Here’s another statue I’m enamored with, one of three on the interior of the Stockyards. This is a man to whom half the people in Texas and Oklahoma claim kinship, and it’s entirely possible because he had numerous wives and dozens of kids. Quanah Parker was the last war chief of the Quahadi Comanche, and he also served as a significant civil chief after the last of his people were rounded up and settled in and near Fort Sill, Oklahoma in the 1870s. He died in 1911. He wasn’t an adherent of monogamy or Protestantism as it then existed; in fact, he founded the Native American Church, which uses the psychedelic drug peyote as one if its sacraments. The little town of Quanah in northwest Texas is named after him.
Interestingly enough, Quanah Parker was half-white: his mother was Cynthia Ann Parker, who was taken captive by the Comanche in 1836 at age 9. She was brought up Comanche and all but forgot that she’d been born white, eventually marrying a chief named Peta Nocona and bearing him three children. After she was recaptured in a raid with her daughter just before the Civil War, she found it impossible to reintegrate into white culture, and starved herself to death after her daughter died of an illness. Quanah was the only one of her offspring who survived childhood. I find him to be a compelling historical figure, fascinated as I’ve always been with Indian/white relations, and in fact I’ve written and published articles about him and his mother.
Incidentally, if you look closely at the above picture you’ll notice a building in the background. That’s a Hyatt Place Hotel, done up in faux Spanish Colonial. Yes, there’s a hotel smack-dab in the middle of the Stockyards. I found it hard to believe too, but I suppose it’s not a bad idea. It’s just surprising, is all. I don’t think it was there the last time I visited, about five years back. In any case, it’s located just behind the Visitor’s Center.
Something you’ll see a lot of as you wander across the Stockyards are these round plaques set into the sidewalk, something like the stars in the Hollywood Walk of Fame.
Well, this is the Texas Trail of Fame, and it honors people who were important to Texas cowboy history, at least according to the Stockyards selection committee. You’ll see the names of everyone from conservationists you’ve never heard of to down-in-the-dirt cowboys — and in some cases, famous Texas rodeo cowgirls like Tad Lucas. This one’s for Enid Justin, one of the founders of Justin Boots, which are still made in Texas. I used to wear their Ropers all the time. Very comfortable, affordably-priced boots that could last through years of everyday use. (I mostly wear sneakers now, I have to admit).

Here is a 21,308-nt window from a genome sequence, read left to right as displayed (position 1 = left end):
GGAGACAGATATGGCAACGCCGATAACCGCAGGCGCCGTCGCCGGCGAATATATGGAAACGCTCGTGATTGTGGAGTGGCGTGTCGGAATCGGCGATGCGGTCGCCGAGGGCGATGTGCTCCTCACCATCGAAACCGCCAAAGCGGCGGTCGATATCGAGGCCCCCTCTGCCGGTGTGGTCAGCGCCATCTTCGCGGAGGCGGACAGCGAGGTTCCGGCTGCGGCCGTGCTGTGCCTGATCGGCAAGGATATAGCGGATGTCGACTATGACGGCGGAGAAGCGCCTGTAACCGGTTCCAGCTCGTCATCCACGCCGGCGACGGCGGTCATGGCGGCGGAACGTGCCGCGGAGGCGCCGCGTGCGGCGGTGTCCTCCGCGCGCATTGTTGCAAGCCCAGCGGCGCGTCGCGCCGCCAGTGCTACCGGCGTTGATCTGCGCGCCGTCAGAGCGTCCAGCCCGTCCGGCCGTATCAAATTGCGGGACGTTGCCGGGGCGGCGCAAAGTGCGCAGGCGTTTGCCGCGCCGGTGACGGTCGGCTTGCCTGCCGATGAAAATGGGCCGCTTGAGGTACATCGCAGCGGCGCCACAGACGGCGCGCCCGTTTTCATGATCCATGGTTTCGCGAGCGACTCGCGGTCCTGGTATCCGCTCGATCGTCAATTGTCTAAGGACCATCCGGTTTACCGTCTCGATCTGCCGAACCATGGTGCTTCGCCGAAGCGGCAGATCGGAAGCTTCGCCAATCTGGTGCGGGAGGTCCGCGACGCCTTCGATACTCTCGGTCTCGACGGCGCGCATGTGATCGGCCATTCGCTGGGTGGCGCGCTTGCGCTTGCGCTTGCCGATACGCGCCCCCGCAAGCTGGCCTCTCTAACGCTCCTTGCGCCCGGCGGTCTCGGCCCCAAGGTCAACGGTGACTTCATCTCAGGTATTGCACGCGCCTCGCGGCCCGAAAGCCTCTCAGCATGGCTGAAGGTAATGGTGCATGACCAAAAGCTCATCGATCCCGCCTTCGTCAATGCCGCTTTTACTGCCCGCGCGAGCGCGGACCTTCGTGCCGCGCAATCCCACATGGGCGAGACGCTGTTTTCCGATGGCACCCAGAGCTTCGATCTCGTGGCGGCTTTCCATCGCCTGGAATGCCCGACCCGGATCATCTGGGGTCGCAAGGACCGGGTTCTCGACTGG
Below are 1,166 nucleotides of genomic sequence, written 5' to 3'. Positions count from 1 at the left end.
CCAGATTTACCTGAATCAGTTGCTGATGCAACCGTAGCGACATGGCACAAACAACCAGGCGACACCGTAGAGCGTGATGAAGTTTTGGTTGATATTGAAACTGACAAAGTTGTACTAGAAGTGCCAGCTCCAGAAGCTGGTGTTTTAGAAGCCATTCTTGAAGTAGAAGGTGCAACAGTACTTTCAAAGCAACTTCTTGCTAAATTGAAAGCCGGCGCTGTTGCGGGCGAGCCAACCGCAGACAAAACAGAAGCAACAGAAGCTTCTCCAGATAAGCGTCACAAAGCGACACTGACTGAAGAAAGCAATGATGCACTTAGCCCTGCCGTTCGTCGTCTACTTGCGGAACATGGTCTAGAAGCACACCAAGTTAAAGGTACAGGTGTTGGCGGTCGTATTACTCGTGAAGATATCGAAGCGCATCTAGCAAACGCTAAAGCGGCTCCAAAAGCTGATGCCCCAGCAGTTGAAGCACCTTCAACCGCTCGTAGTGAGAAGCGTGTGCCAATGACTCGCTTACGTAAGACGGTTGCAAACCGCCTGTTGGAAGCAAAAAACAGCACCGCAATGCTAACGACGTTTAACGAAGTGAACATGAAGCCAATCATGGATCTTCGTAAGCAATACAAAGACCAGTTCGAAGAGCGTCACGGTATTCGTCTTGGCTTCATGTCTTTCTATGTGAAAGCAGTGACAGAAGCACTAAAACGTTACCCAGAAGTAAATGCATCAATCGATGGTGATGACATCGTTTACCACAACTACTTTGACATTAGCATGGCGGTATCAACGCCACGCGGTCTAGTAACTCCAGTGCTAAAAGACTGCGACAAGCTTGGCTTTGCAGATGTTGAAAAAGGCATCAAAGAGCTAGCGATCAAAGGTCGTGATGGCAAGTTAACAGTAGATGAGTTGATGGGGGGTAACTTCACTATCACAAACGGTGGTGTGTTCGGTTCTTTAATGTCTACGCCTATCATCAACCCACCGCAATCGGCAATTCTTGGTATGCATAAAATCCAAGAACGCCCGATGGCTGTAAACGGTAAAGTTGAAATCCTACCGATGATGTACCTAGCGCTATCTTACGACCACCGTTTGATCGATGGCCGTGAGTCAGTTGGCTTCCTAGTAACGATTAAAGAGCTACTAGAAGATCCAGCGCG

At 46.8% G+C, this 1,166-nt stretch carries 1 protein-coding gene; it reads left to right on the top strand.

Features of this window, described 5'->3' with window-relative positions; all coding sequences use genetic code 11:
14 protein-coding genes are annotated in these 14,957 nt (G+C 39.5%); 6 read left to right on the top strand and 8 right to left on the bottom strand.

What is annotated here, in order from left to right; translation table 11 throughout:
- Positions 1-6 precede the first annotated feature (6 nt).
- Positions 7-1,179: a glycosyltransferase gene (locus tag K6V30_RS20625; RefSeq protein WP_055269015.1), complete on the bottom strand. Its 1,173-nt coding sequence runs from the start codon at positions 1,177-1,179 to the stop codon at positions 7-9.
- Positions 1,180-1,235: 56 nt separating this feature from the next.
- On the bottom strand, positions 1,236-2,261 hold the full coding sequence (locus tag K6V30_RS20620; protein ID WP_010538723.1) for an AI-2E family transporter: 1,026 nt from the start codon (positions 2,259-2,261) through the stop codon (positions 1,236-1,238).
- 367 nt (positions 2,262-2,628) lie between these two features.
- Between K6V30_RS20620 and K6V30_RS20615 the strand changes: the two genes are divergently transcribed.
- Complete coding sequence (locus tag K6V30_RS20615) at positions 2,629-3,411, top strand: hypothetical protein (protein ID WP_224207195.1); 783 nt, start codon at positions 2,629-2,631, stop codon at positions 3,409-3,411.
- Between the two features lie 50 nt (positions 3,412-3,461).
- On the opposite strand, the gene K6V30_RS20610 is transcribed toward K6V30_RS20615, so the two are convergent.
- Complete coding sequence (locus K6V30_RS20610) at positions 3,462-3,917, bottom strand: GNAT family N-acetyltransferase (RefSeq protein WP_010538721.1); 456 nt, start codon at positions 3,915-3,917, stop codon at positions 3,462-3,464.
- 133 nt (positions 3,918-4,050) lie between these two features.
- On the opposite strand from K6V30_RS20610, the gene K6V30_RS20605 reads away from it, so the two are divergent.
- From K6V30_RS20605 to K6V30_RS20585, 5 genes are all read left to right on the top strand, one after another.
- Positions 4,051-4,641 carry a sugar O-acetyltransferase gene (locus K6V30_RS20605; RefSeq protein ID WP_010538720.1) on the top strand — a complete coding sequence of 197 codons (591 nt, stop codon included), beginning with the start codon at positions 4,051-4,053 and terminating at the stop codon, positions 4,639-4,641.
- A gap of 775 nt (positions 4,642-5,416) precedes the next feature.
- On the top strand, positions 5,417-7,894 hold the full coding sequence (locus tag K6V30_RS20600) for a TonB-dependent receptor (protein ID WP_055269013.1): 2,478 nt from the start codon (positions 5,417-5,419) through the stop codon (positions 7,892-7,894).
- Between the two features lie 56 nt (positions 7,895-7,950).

If you get hungry while you’re walking around, you can repair to what I call the Arcade, using the old sense of the word — it’s kind of a covered (but not enclosed) mini-mall where you can wonder around and purchase overpriced Texas-themed doodads and, best of all, find good places to eat. I have no idea of the official name for it, but I do know that there are some dandy steakhouses and Mexican restaurants in the Arcade, along with a few holes-in-the-wall where you can get other types of food, not to mention tasty fudge. Of course, it was dead on the dreary day I visited, but I had fun wandering around looking. Incidentally, inside the Arcade is also where you get on the Grapevine Vintage train. Here’s what the inside of the Arcade looks like, looking west along the train tracks.
One last thing I want to mention before I close today is the Texas Cowboy Hall of Fame, which is located in a cavernous warehouse on Exchange Street, near the Visitor’s Center. I’m not planning to go into it too deeply here, since the Hall of Fame will get its own entry anon, but I have to say that it’s a treat if you’re at all interested in cowboy culture, modern or historic. Or wagons. Especially wagons.
The Hall of Fame has to be big because it houses the Sterquell Wagon Collection, which includes everything from the stagecoach pictured above, to rickety little runabouts and sturdy drays, dump wagons, and milk wagons. They’ve even got a fully -equipped chuck wagon, not to mention a lovingly restored 1933 Cadillac roadster. The latter doesn’t quite fit in with the rest of the collection, I’ll admit, but it’s a real beauty.
In closing, let me emphasize that the Stockyards is one location you don’t want to miss while you’re visiting Ft. Worth. There’s a lot more to see at the Stockyards than I have the space to show you or to write about; among other things, there are working cattle pens, a number of old arenas and coliseums, some pretty good art besides what you’ve seen here, and a much more extensive collection of Walk of Fame plaques. Rest assured, you’ll find plenty to do here; if you’re a fan of western culture, you can easily spend half a day in the Stockyards wandering around and absorbing everything. It’s free to look in most places, and while the train and maze are a little pricy, most everything else isn’t. Even the Cowboy Hall of Fame only costs five bucks to get in.